Pierce County has adopted and is governed by a Charter. This is allowed by section 4 of Article XI of the Washington constitution. The Pierce County Executive, currently Bruce Dammeier (R), heads the county's executive branch. The Assessor-Treasurer Mike Lonergan (NP), Auditor Julie Anderson (NP), Prosecuting Attorney Mark Lindquist (D), and Sheriff Paul A. Pastor (NP) are also countywide elected executive positions. The Pierce County Council is the elected legislative body for Pierce County and consists of seven members elected by district. The council is vested with all law-making power granted by its charter and by the State of Washington, sets county policy through the adoption of ordinances and resolutions, approves the annual budget and directs the use of county funds. The seven members of the County Council are elected from each of seven contiguous and equally populated districts, with each councilmember representing approximately 114,000 county residents. Each county councilmember is elected to serve a four-year term.

Dan Roach (R), District 1 Pam Roach (R), District 2 Jim McCune (R), District 3 Connie Ladenburg (D), District 4 Rick Talbert (D), District 5 Douglas Richardson (R), District 6—Chair Derek Young (D), District 7

Beneath the Washington Supreme Court and the Washington Court of Appeals, judicial power rests first in the Pierce County Superior Court, which is divided into 22 departments - each headed by an elected judge, as well as a clerk of the superior court and eight superior court commissioners. Below that is the Pierce County District Court - with eight elected judges, the Tacoma Municipal Court - with three elected judges, and the Pierce County Juvenile Court. Tacoma houses the Pierce County Courthouse. The people of Pierce County voted on November 5, 1918 to create a Port District. The Port of Tacoma is Pierce County's only Port District. It is governed Port of Tacoma Commission - five Port Commissioners, who are elected at-large countywide and serve four-year terms. The Port of Tacoma owns six container terminals, one grain terminal and an auto import terminal; all of which are leased out to foreign and domestic corporations to operate. In addition, the port owns and operates two breakbulk cargo terminals. Many charter amendments have been on the ballot in the last five years, but sequential numbering does not carry over from year-to-year. Politics[edit]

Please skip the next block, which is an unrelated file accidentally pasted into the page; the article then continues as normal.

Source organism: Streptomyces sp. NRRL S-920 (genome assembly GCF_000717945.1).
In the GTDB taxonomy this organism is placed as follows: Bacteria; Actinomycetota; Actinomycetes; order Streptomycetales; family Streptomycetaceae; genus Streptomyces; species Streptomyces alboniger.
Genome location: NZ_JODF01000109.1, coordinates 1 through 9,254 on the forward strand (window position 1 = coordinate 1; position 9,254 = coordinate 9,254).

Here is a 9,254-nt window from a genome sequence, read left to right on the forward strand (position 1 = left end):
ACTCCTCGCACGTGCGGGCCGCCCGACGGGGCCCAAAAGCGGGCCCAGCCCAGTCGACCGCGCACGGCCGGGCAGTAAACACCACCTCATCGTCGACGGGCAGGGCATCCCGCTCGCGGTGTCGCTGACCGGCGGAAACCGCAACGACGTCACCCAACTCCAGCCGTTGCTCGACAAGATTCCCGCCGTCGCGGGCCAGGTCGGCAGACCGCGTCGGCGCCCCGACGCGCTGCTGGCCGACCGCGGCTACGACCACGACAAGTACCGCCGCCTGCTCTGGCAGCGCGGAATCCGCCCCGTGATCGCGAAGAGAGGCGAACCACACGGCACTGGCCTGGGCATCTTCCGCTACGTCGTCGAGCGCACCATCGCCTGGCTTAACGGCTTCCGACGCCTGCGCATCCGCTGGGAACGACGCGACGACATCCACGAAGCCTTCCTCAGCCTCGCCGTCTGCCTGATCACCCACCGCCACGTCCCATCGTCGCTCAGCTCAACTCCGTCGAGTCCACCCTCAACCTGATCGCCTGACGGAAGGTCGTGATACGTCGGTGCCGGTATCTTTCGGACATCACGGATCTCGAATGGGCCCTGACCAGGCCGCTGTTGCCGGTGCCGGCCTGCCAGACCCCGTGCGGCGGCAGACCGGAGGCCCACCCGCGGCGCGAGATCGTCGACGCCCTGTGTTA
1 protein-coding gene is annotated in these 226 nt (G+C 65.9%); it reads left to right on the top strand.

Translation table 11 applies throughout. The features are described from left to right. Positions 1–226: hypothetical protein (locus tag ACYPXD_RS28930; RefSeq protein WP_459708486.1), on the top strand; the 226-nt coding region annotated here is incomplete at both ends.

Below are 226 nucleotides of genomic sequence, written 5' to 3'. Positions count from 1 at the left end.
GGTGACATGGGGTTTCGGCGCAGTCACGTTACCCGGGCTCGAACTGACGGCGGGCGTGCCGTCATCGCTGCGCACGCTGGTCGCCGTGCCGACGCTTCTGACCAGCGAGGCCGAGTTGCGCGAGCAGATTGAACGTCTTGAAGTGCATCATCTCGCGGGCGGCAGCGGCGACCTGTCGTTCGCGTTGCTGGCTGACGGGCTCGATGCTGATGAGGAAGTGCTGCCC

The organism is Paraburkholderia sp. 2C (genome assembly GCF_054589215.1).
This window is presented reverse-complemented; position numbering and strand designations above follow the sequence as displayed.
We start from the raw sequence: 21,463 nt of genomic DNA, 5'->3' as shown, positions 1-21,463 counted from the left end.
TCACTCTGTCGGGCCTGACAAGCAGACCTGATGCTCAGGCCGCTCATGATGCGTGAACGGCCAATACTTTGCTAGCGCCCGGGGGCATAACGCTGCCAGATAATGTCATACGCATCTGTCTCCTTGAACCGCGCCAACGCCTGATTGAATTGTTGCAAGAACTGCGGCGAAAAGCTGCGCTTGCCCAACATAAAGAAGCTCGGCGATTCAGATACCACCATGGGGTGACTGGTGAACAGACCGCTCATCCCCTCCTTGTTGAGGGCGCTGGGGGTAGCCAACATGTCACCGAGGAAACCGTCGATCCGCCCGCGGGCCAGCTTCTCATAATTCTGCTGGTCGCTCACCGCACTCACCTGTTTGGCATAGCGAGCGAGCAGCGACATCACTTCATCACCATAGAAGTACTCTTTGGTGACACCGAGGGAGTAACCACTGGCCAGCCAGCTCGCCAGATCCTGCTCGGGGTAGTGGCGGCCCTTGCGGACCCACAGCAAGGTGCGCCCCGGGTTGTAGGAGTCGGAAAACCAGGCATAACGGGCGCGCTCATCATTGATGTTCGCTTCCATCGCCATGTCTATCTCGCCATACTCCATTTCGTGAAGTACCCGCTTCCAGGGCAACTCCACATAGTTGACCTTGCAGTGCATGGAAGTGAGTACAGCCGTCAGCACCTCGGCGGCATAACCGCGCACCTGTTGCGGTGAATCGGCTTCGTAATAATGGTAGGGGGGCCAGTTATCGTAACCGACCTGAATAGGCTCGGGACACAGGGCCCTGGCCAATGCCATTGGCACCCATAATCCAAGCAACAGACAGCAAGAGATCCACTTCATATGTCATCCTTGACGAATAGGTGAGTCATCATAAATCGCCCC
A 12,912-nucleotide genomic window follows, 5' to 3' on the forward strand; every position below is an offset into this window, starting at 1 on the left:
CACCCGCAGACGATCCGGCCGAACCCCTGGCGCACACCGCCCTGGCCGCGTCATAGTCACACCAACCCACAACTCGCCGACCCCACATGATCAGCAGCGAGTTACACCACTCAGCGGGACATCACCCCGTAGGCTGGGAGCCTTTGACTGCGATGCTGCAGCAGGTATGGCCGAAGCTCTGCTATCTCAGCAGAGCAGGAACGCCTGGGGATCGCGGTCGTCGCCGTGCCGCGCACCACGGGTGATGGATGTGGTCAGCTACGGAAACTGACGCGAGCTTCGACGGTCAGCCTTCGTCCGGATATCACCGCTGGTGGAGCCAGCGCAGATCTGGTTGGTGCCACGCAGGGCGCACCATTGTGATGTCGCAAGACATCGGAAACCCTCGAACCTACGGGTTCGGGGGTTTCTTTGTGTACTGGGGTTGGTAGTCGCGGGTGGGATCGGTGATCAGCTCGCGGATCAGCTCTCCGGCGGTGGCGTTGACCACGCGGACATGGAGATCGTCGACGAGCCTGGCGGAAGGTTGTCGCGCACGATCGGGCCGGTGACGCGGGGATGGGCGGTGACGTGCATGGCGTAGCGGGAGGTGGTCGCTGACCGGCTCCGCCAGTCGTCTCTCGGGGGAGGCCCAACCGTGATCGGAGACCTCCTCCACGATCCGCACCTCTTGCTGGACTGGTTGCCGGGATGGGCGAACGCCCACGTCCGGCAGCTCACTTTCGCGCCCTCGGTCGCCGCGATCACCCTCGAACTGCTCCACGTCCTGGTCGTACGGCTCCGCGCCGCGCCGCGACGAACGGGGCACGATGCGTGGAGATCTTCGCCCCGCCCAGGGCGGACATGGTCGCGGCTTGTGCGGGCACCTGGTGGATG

This section needs expansion. You can help by adding to it. (March 2009)

Presidential Elections Results[16]

Year Republican Democratic Third Parties

2016 40.8% 146,824 47.9% 172,538 11.3% 40,655

2012 43.0% 148,467 54.1% 186,430 2.9% 10,035

2008 42.8% 141,673 54.9% 181,824 2.4% 7,839

2004 48.1% 150,783 50.4% 158,231 1.5% 4,779

2000 44.0% 118,431 51.4% 138,249 4.6% 12,246

1996 37.4% 89,295 50.6% 120,893 12.1% 28,885

1992 32.1% 77,410 42.4% 102,243 25.5% 61,496

1988 48.4% 94,167 49.7% 96,688 1.9% 3,618

1984 57.9% 112,877 40.8% 79,498 1.4% 2,733

1980 51.1% 90,247 36.5% 64,444 12.4% 21,820

1976 46.9% 74,668 49.2% 78,238 3.9% 6,242

1972 56.9% 84,265 38.5% 56,933 4.6% 6,867

1968 37.9% 51,436 53.5% 72,670 8.6% 11,612

1964 31.9% 40,164 67.1% 84,566 1.0% 1,243

1960 46.3% 57,188 52.1% 64,292 1.6% 1,995

1956 49.4% 57,078 50.0% 57,728 0.6% 738

1952 49.7% 56,515 49.3% 56,132 1.0% 1,164